New Evidence Shows The Link Between Marijuana Use And Mental Illness In Young Adults: When High Turns Low

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Marijuana Use and Mental Illness In Young Adults, New Study

As cannabis gains acceptance and legality, new research points to a concerning trend: the link between marijuana use and mental illness risks among young adults. Are the highs worth the lows? Let’s find out.

In the realm of psychiatric diagnoses, one fact has remained resoundingly clear for New York City psychiatrist, Dr. Ryan Sultan, according to NBC News of all the people he diagnosed with a psychotic disorder, was also positive for cannabis use.

Marijuana Use and Mental Illness In Young Adults

As an esteemed assistant professor of clinical psychiatry at Columbia Irving Medical Center, Dr. Sultan joins experts expressing deep apprehension over the surging prevalence of marijuana use by adolescents and young adults.

Furthermore, mounting evidence has unveiled an alarming link between marijuana and psychiatric disorders like depression, bipolar disorder, and schizophrenia, particularly among young men.

Related: 10 Ways Alcohol And Drugs Impact Your Health

Unveiling a disturbing reality, groundbreaking research published this month presents a compelling case that heavy usage of potent cannabis and the widespread legalization of recreational weed across numerous U.S. states may worsen the mental health crisis affecting young adults.

With THC concentrations skyrocketing, urgent concerns are raised as more individuals engage in harmful marijuana consumption.

In a collaboration between Danish and U.S. researchers, a study analyzing data from nearly 7 million Danish men and women discovered a significant association between cannabis use disorder and schizophrenia, particularly among young men aged 21-30, while also observed in women of the same age group.

The findings, published in the esteemed journal Psychological Medicine, unravel a troubling connection demanding further attention.

In a surprising revelation, study author Volkow was taken aback by the extent of the link between cannabis and schizophrenia in young men. “This is worrisome,” she said.

 With recreational marijuana gaining legal status in 22 states and more on the horizon, the impact on young adults is under scrutiny. A surge in daily use and alarming correlations between cannabis and mental health issues have ignited a heated debate.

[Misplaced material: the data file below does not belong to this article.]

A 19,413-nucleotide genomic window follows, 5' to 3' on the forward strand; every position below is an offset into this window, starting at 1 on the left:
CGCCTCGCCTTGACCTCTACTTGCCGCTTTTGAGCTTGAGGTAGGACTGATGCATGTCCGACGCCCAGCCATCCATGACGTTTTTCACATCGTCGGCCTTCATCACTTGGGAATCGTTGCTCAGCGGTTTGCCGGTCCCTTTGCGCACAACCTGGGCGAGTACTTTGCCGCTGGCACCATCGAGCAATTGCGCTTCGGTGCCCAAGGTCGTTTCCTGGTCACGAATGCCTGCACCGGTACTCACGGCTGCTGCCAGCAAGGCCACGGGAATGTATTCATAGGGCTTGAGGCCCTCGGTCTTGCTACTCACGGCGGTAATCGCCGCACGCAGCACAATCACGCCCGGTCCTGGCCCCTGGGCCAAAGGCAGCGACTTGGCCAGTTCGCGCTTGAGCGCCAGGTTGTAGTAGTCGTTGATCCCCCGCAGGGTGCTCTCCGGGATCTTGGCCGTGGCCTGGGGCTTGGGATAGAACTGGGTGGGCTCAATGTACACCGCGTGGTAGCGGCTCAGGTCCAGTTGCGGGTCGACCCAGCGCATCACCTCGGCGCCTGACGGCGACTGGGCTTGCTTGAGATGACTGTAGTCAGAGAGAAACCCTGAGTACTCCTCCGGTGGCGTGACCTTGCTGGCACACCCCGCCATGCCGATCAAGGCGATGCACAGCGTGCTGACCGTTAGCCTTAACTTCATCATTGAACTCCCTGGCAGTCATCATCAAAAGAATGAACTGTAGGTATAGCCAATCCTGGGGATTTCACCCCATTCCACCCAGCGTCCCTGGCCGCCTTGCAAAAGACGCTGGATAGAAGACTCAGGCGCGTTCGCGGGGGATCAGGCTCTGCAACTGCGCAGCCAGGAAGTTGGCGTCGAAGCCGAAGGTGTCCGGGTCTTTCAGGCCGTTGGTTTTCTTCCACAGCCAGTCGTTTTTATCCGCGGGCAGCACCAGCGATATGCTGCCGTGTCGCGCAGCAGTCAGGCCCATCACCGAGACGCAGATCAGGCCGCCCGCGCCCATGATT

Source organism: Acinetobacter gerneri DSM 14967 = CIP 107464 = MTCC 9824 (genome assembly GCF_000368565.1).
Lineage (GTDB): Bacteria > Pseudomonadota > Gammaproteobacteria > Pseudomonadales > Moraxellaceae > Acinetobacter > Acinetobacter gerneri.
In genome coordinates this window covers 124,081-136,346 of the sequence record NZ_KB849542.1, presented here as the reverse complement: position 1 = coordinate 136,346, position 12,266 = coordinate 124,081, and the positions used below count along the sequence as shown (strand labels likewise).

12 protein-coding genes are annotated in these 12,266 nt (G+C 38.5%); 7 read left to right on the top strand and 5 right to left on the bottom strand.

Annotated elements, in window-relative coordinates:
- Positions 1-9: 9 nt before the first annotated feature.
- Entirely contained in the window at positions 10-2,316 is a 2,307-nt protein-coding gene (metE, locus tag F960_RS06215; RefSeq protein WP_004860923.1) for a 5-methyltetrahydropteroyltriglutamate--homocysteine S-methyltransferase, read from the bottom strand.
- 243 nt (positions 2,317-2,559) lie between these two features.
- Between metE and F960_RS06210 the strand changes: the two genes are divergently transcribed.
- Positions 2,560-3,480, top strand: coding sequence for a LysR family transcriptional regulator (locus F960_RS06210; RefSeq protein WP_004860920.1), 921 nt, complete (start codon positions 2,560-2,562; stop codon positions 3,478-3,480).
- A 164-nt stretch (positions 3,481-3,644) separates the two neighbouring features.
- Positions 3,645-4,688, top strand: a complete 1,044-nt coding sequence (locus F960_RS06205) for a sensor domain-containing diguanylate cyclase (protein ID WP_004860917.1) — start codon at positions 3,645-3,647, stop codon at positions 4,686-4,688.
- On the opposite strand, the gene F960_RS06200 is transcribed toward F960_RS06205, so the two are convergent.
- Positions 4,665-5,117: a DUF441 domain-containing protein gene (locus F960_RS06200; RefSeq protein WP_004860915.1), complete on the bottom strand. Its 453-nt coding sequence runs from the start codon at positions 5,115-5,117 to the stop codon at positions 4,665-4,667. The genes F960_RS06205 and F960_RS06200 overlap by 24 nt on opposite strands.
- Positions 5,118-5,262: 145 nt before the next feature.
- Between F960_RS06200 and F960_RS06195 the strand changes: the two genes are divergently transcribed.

As scientists grapple with the cause-and-effect puzzle, the need for conclusive research and informed policy decisions becomes ever more urgent. Amidst growing concerns, experts emphasize the imperative of public education and effective interventions to address this complex issue.

Is the legalization of marijuana impacting rates of cannabis use?

As marijuana legalization spreads across the United States, its impact on cannabis use rates is a topic of concern. Initial findings suggest that young adults, aged 18-25, in states like Oregon and Washington, are embracing the newfound legality with increased cannabis consumption. 

However, the picture is murkier for other age groups, necessitating further investigation into the complex relationship between legalization and usage patterns.

Dr. Volkow, a leading researcher, highlights the potential dangers of unregulated THC concentrations, which have skyrocketed from 2-3% in the past to a staggering 90% today.

Such potent doses raise the stakes, as higher levels of THC have been linked to an elevated risk of psychosis. In a world where alcohol and tobacco have limits, the absence of THC regulation poses a significant challenge, fueling concerns over public health and safety.

At What Age Are We Most Vulnerable To Cannabis?

As the age-old saying goes, “Patience is a virtue,” and when it comes to cannabis, it couldn’t be truer. Recent studies have revealed that the most vulnerable age group to the potential perils of marijuana is none other than adolescents and young adults.

Why, you ask? Well, it turns out that our brains take their sweet time to fully mature, with the finishing touches being applied in the mid-to-late 20s.

So, if you’re contemplating lighting up, experts advise holding off until the ripe age of 26 or beyond to minimize the risks of addiction and mental disorders.

Dr. Sharon Levy, a renowned pediatrician and addiction specialist, stresses that the greatest dangers lurk within the adolescent and young adult realm.

And if you have a family history of psychotic disorders, it’s a stern “no” to cannabis. Patience truly pays off when it comes to protecting our precious minds.

Related: 4 Harmful Impacts Of Substance Abuse On Adolescent Mental Health

So, what are your thoughts, is marijuana linked to depression? Share your thoughts in the comments below!

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